Very good! I like your explanation for Dark Magic. I'll probably never look at it the same way again. Bravo! My only suggestion is that when Septimus is talking to Severus she uses the word Dearest to much. Other than that I couldn't find anything that needs fixing. 10/10. Yeah, Light Magic does seem like it is on a diet. Well, see you. This is on my faves. HermyRox12
Author's Response: Thank you! I'm glad the story is still interesting, even if canon has overtaken it. Thanks for reviewing! -S.
WOW, that was a very well thoght out and inspiring fic. I loved the way that you talked about the balance between evil and good, black and white, ying and yang. I also liked your discription of snape as a boy. One question, how did he do the magic to hide the book at the begining. it dosent really matter I guess. I am also making a SNape fic, but it is still with the mods and you could pm me if you want to take a look at it. I have another question. when you were talking about the sacrafice and how it had to come from you, were you thinking at all about the flesh, bloos and bones potion, because all those ingredients were taken from other people, not volamort. Keep righting , Avenger Of Dumbldore
Author's Response: About the book: he doesn't do it by magic :-). He just covers the book in the same paper as his school stuff...
As to Voldemort's potion and sacrifice, I wrote this story before HBP and thought that Voldemort's terrible appearance was influenced by the fact that it took bits of other people to resurrect him - that he couldn't be beautiful because the magic that brought him back was evil. Now, of course, we know his inhumanity comes from something else.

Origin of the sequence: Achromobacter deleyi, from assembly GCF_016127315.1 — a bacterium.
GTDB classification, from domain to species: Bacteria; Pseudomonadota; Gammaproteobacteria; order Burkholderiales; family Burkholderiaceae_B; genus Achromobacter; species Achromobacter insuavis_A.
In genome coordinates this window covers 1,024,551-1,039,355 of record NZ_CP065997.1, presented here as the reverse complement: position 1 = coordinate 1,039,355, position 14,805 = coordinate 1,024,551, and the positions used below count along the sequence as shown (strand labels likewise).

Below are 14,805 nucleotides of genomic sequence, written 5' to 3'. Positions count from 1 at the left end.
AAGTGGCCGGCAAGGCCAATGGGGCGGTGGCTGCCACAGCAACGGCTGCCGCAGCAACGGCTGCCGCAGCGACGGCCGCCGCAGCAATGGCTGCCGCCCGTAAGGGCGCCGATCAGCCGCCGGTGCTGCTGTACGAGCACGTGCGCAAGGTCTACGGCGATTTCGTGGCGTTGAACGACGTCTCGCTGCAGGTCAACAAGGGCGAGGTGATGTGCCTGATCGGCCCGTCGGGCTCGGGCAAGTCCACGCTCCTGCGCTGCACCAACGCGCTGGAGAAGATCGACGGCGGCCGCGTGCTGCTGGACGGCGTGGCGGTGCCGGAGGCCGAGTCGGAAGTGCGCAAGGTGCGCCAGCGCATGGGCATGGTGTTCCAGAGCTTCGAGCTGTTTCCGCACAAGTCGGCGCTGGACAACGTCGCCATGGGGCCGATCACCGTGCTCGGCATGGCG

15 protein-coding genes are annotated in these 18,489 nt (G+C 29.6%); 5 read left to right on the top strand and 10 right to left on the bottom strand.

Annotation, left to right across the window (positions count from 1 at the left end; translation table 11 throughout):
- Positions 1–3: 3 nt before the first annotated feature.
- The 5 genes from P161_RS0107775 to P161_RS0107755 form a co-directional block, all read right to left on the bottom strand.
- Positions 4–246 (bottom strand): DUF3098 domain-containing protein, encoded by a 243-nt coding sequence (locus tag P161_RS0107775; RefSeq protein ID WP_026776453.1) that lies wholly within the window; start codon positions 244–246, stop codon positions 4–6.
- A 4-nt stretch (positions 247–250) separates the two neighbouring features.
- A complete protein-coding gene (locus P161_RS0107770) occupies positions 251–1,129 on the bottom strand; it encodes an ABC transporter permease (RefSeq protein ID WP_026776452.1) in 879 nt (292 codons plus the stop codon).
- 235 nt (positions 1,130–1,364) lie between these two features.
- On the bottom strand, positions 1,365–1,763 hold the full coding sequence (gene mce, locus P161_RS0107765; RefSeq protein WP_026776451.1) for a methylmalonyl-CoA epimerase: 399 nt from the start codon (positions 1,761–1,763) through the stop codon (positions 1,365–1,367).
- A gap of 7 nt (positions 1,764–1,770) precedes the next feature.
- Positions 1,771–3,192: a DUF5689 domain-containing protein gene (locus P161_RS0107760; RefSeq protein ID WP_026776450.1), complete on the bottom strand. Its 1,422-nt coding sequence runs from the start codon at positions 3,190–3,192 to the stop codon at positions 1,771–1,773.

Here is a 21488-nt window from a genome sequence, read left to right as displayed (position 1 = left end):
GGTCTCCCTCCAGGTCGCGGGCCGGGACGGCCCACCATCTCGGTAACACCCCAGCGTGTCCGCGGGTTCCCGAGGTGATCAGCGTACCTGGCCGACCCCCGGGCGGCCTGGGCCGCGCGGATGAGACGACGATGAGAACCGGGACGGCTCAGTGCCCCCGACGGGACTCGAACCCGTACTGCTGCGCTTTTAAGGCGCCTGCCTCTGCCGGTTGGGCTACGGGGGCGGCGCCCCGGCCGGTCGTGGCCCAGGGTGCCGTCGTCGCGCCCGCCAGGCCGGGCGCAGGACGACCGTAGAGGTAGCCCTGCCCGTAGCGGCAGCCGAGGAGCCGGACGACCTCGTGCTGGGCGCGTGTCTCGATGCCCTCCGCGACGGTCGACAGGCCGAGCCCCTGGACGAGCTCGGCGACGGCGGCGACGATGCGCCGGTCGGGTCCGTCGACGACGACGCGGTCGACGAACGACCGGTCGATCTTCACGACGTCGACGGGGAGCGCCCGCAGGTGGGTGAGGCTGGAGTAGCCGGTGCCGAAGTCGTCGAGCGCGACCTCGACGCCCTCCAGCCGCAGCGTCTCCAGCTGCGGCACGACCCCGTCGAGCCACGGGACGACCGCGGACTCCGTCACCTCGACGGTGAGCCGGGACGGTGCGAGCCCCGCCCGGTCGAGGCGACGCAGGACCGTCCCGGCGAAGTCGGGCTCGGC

Thanks very much for reviewing! -S.
Excellent story, very dark and well thought out. You've written a nice characterization of young Snape, both innocent and creepily dark, kind of like the children of the corn. :) "The pictures were nice – there was one of a man with his head inside out." That was especially creepy; nice job. And it was interesting to read a story where his mother was the dark influence, and not his father. I loved the way you wrote her, and her rationalization of why the Dark Arts are "misunderstood." It was fascinating to read her reasons; amongst the more questionable opinions, there were gems of real wisdom such as "One truth does not exclude the possibility of another." You almost made a believer of me, although I think, in practice, the Dark Arts are a touch... darker... then she makes them out to be. But the way she talks about them as an art form, you know that's truly how she views it. Your writing was nearly flawless. I might try to take a few hyphens out of "an ankle-length version of the then-fashionable waist-less mini-dress," but that's about it. This was an incredible story that really gave me something to think about. Great job!!
Author's Response: Oops, the hyphens! Yes, you're right - I blame it on my Victorian reading. I'm the only person in the world who writes "no-one" with a hyphen, I guess, but at least I no longer copy Wilde's "to-morrows" ;). I'll see to it.
Thanks so much for reviewing! I'm happy you appreciate the slipperiness of Septimia's ideas. I considered rating this story R for dangerous thoughts :)... Septimia is very much an ivory tower intellectual who wouldn't dream of using a perfect Dark theory to further herself or harm anyone, and fails to understand why another Dark wizard wouldn't hesitate to do just that. And Severus - well, we all know he ended up with a creepy tattoo... -S.
At the vehement urgings of Magical Maeve, I have read your story. Now, I am so glad that I have. Your use of language is brilliant, and you have quite a way with dialogue and description. I was able to immediately see the young Snape in my head, and his mother's voice was clear and distinct - perfectly in character. The boy's questions fit his age beautifully and said more about his intelligence and determination than descriptions of that kind ever could.